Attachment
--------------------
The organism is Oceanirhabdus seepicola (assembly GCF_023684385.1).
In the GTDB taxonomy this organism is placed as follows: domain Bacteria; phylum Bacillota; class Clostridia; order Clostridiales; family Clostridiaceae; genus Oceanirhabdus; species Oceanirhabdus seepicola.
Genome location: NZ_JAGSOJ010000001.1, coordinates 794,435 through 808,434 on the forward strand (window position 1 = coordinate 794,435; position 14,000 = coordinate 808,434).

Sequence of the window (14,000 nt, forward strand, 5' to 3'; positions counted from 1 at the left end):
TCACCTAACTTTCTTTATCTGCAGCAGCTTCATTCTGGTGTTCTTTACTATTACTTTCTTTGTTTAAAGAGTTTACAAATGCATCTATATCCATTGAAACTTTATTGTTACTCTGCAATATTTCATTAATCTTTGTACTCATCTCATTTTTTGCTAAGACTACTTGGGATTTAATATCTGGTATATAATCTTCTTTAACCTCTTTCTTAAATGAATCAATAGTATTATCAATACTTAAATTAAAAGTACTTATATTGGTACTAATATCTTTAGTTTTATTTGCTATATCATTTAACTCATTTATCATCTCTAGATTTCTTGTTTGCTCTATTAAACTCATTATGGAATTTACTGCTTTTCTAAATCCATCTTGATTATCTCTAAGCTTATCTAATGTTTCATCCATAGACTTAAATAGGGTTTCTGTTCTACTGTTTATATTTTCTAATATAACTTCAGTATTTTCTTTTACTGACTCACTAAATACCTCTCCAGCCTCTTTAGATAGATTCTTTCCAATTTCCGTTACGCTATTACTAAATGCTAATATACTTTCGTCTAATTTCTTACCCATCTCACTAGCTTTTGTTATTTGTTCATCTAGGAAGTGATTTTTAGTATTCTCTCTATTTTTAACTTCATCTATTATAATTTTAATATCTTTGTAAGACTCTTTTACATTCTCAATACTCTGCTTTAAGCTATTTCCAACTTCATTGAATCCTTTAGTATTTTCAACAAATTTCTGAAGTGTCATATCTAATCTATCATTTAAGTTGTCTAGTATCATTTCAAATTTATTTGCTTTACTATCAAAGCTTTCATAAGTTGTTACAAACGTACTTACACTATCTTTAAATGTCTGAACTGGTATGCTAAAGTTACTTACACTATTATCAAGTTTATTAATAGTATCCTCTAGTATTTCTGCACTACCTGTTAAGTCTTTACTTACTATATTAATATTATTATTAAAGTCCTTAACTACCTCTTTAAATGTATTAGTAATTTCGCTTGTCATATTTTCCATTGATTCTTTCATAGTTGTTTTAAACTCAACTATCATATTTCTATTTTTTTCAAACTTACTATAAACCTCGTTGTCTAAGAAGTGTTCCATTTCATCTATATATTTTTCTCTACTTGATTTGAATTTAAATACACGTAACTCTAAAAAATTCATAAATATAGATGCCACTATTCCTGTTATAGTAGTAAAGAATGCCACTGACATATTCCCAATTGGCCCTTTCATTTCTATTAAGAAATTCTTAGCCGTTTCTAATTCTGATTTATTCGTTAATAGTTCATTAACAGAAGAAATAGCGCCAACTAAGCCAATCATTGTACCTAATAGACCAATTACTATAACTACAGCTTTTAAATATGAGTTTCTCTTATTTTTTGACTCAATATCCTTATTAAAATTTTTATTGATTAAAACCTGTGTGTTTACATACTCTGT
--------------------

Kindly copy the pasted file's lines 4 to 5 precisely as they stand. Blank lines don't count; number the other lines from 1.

Sequence of the window (14,000 nt, forward strand, 5' to 3'; positions counted from 1 at the left end):
TCACCTAACTTTCTTTATCTGCAGCAGCTTCATTCTGGTGTTCTTTACTATTACTTTCTTTGTTTAAAGAGTTTACAAATGCATCTATATCCATTGAAACTTTATTGTTACTCTGCAATATTTCATTAATCTTTGTACTCATCTCATTTTTTGCTAAGACTACTTGGGATTTAATATCTGGTATATAATCTTCTTTAACCTCTTTCTTAAATGAATCAATAGTATTATCAATACTTAAATTAAAAGTACTTATATTGGTACTAATATCTTTAGTTTTATTTGCTATATCATTTAACTCATTTATCATCTCTAGATTTCTTGTTTGCTCTATTAAACTCATTATGGAATTTACTGCTTTTCTAAATCCATCTTGATTATCTCTAAGCTTATCTAATGTTTCATCCATAGACTTAAATAGGGTTTCTGTTCTACTGTTTATATTTTCTAATATAACTTCAGTATTTTCTTTTACTGACTCACTAAATACCTCTCCAGCCTCTTTAGATAGATTCTTTCCAATTTCCGTTACGCTATTACTAAATGCTAATATACTTTCGTCTAATTTCTTACCCATCTCACTAGCTTTTGTTATTTGTTCATCTAGGAAGTGATTTTTAGTATTCTCTCTATTTTTAACTTCATCTATTATAATTTTAATATCTTTGTAAGACTCTTTTACATTCTCAATACTCTGCTTTAAGCTATTTCCAACTTCATTGAATCCTTTAGTATTTTCAACAAATTTCTGAAGTGTCATATCTAATCTATCATTTAAGTTGTCTAGTATCATTTCAAATTTATTTGCTTTACTATCAAAGCTTTCATAAGTTGTTACAAACGTACTTACACTATCTTTAAATGTCTGAACTGGTATGCTAAAGTTACTTACACTATTATCAAGTTTATTAATAGTATCCTCTAGTATTTCTGCACTACCTGTTAAGTCTTTACTTACTATATTAATATTATTATTAAAGTCCTTAACTACCTCTTTAAATGTATTAGTAATTTCGCTTGTCATATTTTCCATTGATTCTTTCATAGTTGTTTTAAACTCAACTATCATATTTCTATTTTTTTCAAACTTACTATAAACCTCGTTGTCTAAGAAGTGTTCCATTTCATCTATATATTTTTCTCTACTTGATTTGAATTTAAATACACGTAACTCTAAAAAATTCATAAATATAGATGCCACTATTCCTGTTATAGTAGTAAAGAATGCCACTGACATATTCCCAATTGGCCCTTTCATTTCTATTAAGAAATTCTTAGCCGTTTCTAATTCTGATTTATTCGTTAATAGTTCATTAACAGAAGAAATAGCGCCAACTAAGCCAATCATTGTACCTAATAGACCAATTACTATAACTACAGCTTTTAAATATGAGTTTCTCTTATTTTTTGACTCAATATCCTTATTAAAATTTTTATTGATTAAAACCTGTGTGTTTACATACTCTGT